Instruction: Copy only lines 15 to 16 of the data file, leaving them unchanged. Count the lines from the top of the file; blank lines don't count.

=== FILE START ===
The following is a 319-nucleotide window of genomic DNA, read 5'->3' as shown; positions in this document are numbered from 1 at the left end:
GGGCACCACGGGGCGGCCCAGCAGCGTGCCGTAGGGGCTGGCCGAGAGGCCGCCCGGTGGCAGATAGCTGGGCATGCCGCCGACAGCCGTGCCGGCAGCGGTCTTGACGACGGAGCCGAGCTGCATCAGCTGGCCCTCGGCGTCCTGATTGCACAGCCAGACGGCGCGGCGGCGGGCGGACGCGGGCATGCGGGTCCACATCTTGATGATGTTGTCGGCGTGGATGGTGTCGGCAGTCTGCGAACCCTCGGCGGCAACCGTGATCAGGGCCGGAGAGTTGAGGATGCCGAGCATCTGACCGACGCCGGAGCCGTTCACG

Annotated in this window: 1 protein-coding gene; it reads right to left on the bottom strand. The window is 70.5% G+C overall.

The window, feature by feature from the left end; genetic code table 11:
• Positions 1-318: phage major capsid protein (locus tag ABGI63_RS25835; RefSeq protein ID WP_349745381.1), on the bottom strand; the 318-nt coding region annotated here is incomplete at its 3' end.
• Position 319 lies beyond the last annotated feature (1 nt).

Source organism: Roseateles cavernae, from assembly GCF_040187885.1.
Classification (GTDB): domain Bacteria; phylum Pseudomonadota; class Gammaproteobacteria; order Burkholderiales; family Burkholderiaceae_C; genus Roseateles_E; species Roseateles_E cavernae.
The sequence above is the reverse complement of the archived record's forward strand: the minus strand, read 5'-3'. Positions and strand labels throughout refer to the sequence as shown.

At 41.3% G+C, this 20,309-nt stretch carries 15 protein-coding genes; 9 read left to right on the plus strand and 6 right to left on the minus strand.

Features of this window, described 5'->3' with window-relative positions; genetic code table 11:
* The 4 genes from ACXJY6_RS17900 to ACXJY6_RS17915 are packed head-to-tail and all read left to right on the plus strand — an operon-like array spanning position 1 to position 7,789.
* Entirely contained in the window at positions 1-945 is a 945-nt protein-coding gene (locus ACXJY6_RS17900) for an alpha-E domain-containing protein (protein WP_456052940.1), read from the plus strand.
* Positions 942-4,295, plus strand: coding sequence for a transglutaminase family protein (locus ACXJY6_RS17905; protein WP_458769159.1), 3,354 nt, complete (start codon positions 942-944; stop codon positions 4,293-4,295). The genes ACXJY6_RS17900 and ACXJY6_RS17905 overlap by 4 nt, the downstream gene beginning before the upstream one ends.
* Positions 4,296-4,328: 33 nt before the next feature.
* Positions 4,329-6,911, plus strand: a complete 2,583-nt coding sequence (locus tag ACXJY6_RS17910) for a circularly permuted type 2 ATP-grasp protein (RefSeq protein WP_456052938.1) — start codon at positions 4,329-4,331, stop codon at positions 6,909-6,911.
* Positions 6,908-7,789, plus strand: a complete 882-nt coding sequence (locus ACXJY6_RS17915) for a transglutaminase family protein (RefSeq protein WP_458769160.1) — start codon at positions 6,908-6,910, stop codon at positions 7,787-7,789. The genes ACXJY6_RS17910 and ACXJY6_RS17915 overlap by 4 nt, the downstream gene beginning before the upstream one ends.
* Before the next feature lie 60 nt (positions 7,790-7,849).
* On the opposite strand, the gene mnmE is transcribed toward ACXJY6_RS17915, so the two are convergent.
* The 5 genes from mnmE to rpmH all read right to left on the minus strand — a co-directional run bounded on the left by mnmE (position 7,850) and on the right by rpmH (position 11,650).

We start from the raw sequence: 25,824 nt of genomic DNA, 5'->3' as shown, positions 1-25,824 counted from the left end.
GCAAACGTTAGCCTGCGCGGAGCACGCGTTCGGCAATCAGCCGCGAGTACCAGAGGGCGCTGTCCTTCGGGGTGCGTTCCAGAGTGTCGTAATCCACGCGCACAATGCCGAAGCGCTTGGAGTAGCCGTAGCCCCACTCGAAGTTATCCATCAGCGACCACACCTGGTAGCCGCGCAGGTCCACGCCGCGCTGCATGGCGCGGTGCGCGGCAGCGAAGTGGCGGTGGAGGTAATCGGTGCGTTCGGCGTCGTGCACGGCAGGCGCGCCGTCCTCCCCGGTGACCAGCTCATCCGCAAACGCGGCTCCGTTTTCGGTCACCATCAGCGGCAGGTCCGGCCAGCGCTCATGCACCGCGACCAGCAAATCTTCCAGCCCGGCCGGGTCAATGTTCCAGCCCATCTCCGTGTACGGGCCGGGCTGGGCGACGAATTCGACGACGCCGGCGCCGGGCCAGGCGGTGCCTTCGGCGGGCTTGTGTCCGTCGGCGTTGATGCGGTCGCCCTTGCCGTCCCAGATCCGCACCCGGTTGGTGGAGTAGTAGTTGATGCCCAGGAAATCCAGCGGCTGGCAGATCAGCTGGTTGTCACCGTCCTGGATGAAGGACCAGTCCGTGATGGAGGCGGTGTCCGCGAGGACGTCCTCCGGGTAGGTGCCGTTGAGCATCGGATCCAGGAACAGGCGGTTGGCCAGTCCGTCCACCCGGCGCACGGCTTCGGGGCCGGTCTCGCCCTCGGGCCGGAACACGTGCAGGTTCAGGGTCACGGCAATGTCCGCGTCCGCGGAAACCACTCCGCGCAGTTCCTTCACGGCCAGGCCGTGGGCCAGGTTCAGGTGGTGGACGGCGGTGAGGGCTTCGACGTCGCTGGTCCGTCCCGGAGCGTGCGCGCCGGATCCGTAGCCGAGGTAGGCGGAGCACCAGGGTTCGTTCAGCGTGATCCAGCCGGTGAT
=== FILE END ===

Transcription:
* Positions 4,296-4,328: 33 nt before the next feature.
* Positions 4,329-6,911, plus strand: a complete 2,583-nt coding sequence (locus tag ACXJY6_RS17910) for a circularly permuted type 2 ATP-grasp protein (RefSeq protein WP_456052938.1) — start codon at positions 4,329-4,331, stop codon at positions 6,909-6,911.